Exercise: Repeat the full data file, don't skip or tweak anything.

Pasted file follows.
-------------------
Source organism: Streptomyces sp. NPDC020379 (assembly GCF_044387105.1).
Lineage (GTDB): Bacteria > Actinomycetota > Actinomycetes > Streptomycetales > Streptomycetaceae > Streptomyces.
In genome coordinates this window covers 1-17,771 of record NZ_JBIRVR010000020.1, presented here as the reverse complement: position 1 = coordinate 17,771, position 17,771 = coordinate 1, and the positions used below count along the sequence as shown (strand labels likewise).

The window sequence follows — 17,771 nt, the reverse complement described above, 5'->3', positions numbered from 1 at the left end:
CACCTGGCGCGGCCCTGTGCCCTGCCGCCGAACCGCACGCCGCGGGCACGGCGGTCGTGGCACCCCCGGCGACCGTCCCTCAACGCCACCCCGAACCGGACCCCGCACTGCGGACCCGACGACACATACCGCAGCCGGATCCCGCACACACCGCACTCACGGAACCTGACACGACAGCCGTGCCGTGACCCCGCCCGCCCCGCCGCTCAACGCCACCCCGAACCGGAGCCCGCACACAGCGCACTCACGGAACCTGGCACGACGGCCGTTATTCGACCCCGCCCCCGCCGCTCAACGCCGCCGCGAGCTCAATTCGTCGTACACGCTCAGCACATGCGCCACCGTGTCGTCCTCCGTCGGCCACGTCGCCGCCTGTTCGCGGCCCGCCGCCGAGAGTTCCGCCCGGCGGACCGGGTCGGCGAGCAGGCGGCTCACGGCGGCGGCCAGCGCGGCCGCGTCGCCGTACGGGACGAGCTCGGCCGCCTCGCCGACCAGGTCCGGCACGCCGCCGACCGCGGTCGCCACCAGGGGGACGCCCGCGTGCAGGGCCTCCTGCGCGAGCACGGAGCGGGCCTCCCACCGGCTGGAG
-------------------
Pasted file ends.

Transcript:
Source organism: Streptomyces sp. NPDC020379 (assembly GCF_044387105.1).
Lineage (GTDB): Bacteria > Actinomycetota > Actinomycetes > Streptomycetales > Streptomycetaceae > Streptomyces.
In genome coordinates this window covers 1-17,771 of record NZ_JBIRVR010000020.1, presented here as the reverse complement: position 1 = coordinate 17,771, position 17,771 = coordinate 1, and the positions used below count along the sequence as shown (strand labels likewise).

The window sequence follows — 17,771 nt, the reverse complement described above, 5'->3', positions numbered from 1 at the left end:
CACCTGGCGCGGCCCTGTGCCCTGCCGCCGAACCGCACGCCGCGGGCACGGCGGTCGTGGCACCCCCGGCGACCGTCCCTCAACGCCACCCCGAACCGGACCCCGCACTGCGGACCCGACGACACATACCGCAGCCGGATCCCGCACACACCGCACTCACGGAACCTGACACGACAGCCGTGCCGTGACCCCGCCCGCCCCGCCGCTCAACGCCACCCCGAACCGGAGCCCGCACACAGCGCACTCACGGAACCTGGCACGACGGCCGTTATTCGACCCCGCCCCCGCCGCTCAACGCCGCCGCGAGCTCAATTCGTCGTACACGCTCAGCACATGCGCCACCGTGTCGTCCTCCGTCGGCCACGTCGCCGCCTGTTCGCGGCCCGCCGCCGAGAGTTCCGCCCGGCGGACCGGGTCGGCGAGCAGGCGGCTCACGGCGGCGGCCAGCGCGGCCGCGTCGCCGTACGGGACGAGCTCGGCCGCCTCGCCGACCAGGTCCGGCACGCCGCCGACCGCGGTCGCCACCAGGGGGACGCCCGCGTGCAGGGCCTCCTGCGCGAGCACGGAGCGGGCCTCCCACCGGCTGGAG